Topic: OVERCOMING ADVERSITY: TODAY’S CHOICES AFFECT TOMORROW

March 6, 2018 @ 6:30 PM


kunjufuDr. Jawanza Kunjufu has dedicated his career to addressing the ills afflicting black culture in the United States, working primarily as an educational consultant and author but more recently expanding into video and film production. All aspects of the African American experience occupy Kunjufu’s attention, but the main thrust of his work has been directed toward improving the education and socialization of black youths. He is the founder and president of African American Images, a Chicago-based publishing company that sponsors dozens of workshops intended to help educators and parents develop practical solutions to the problems of child-rearing in what he perceives to be a racist society. Kunjufu holds advanced degrees in business and economics that have enabled him to place the problems of black society in the larger context of national and international economic models.

Born on June 15, 1953, in Chicago, Kunjufu—who adopted a Swahili name in 1973—credits his parents, Eddie and Mary Brown, with affording him the encouragement, discipline, and stability that would later become the core of his program for the renewal of black society. As a young man, Kunjufu was urged by his father to volunteer his time at a number of different jobs, working without pay in exchange for learning firsthand how businesses and skilled craftsmen went about their work. Kunjufu attended Illinois State University at Normal and received a bachelor of science degree in economics in 1974. Ten years later he finished a doctorate in business administration at Union Graduate School.
 
Dr. Jawanza Kunjufu was educated at Morgan State, Illinois State, and Union Graduate School. He has been a guest speaker at most universities throughout the U.S., and has been a Consultant to most urban school districts. He has authored 33 books including national best sellers, Black Students: Middle Class Teachers; Keeping Black Boys Out of Special Education; An African Centered Response to Ruby Payne’s Poverty Theory; Raising Black Boys; 200 Plus Educational Strategies to Teach Children of Color; and his latest title, Understanding Black Male Learning Styles. His work has been featured in Ebony and Essence Magazine, and he has been a guest on BET & Oprah. He is also a frequent guest on the Michael Baisden show.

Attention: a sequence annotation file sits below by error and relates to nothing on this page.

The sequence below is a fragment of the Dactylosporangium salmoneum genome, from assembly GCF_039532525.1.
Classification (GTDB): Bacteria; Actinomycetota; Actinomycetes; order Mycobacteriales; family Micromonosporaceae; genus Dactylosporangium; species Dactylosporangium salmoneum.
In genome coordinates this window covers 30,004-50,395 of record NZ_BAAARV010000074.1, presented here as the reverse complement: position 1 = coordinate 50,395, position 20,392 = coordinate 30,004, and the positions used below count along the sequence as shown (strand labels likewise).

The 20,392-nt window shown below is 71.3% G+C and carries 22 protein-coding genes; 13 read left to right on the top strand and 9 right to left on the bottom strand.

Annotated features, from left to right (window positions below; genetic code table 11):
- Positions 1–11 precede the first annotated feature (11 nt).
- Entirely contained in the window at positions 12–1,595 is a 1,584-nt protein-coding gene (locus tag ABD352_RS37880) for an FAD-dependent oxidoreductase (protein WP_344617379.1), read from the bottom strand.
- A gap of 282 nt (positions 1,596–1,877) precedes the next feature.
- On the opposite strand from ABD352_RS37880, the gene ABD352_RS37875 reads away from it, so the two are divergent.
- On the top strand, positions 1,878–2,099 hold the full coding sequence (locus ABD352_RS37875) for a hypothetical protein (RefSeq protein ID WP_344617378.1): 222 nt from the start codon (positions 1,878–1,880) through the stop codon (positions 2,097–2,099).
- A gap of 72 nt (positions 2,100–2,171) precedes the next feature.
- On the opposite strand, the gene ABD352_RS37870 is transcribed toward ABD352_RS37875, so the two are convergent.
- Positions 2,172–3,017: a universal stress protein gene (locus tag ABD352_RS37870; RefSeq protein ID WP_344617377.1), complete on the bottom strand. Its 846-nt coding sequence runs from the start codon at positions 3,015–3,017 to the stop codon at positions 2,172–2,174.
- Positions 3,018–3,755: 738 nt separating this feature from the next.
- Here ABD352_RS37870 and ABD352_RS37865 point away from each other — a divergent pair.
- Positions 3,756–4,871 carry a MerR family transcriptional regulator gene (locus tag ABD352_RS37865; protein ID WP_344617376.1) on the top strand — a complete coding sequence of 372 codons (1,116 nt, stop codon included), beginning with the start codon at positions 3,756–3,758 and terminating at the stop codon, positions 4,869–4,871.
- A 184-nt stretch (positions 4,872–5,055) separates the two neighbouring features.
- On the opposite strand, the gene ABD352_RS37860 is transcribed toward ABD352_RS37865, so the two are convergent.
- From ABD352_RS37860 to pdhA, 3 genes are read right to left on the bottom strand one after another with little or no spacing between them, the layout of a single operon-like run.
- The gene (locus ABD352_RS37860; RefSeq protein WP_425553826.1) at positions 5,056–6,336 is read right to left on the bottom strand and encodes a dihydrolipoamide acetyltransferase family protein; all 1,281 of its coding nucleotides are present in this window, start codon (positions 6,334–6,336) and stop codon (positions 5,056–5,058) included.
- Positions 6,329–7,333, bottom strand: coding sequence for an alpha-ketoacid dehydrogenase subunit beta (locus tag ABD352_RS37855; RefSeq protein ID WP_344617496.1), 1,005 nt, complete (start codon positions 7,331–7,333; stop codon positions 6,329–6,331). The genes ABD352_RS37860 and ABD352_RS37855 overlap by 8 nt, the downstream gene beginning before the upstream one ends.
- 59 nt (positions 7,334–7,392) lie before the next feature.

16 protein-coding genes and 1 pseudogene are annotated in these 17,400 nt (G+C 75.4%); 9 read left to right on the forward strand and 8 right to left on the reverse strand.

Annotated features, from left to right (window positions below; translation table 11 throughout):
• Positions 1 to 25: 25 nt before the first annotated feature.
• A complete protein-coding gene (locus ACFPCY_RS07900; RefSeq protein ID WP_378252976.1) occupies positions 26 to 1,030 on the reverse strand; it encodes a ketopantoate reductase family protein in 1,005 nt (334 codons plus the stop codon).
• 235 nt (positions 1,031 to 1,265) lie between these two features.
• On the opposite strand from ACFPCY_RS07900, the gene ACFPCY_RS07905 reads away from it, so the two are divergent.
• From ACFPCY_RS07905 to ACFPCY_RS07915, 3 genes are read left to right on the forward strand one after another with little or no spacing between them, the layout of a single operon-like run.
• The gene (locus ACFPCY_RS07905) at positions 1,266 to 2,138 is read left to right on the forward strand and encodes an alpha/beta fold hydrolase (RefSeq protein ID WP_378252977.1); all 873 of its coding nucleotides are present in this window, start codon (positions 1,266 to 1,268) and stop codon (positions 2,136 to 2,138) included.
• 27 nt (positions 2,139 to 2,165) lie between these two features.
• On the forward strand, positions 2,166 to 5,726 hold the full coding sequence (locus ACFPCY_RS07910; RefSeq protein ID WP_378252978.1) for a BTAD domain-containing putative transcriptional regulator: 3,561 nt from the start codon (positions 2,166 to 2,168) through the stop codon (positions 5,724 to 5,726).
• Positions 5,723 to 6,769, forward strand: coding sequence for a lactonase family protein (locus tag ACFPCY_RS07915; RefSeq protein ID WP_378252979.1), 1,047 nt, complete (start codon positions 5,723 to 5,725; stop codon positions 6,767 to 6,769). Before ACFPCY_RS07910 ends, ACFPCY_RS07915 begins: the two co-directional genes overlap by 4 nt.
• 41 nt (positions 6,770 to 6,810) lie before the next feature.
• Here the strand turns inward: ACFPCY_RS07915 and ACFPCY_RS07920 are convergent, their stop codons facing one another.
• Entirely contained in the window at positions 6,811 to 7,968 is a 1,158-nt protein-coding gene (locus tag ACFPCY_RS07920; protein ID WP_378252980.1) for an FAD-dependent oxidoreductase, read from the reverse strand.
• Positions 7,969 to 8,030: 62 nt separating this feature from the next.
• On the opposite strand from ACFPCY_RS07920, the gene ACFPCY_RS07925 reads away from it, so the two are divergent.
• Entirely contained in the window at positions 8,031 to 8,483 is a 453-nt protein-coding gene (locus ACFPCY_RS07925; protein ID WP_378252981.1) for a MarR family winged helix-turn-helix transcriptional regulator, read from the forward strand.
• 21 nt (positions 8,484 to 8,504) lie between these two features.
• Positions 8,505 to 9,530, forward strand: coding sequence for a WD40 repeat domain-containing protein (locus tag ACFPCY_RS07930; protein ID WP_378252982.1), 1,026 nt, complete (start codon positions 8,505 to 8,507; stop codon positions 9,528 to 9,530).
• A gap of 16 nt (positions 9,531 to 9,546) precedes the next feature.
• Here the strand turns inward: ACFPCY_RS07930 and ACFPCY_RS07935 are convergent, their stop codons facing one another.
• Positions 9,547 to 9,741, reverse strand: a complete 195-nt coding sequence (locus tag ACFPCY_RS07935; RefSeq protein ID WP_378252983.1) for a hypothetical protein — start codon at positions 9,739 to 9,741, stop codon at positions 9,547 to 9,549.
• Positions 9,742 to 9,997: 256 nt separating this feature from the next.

Dr. Kunjufu is proud to say that he is a husband, father, and grandfather. He’s also a vegetarian and an avid tennis player and has not missed a day’s work in 36 years.

Topic: MAKING BLACK LIVES MATTER: SOLUTIONS FOR BLACK AMERICA

Series Host

tswanBishop Talbert W. Swan, II is the pastor of the Spring of Hope Church Of God In Christ, Assistant General Secretary for the International Church Of God In Christ, National Chaplain of Iota Phi Theta Fraternity, Inc., Executive Director of COGIC Family Services, an author, radio talk show host, newspaper columnist, and long-time community activist. He is the president of the Greater Springfield NAACP, Chairman of the Board of Dunbar Family & Community Center and sits on various other boards and committees. Bishop Swan has been at the forefront of civil rights issues throughout the region and the nation for over two decades. He holds a Bachelor of Science in Computer Science from Western New England College, an Associate of Science and Bachelor of Science in Religious Studies from Charter Oak State College, a Master of Arts in Theology from Hartford Seminary, a Master of Divinity from Gordon Conwell Theological Seminary and Graduate Certificates from Hartford Seminary and Harvard Divinity School. Bishop Swan’s life’s work has been committed to the mission of ensuring the political, educational, social, and economic equality of rights of all persons and eliminating race-based discrimination.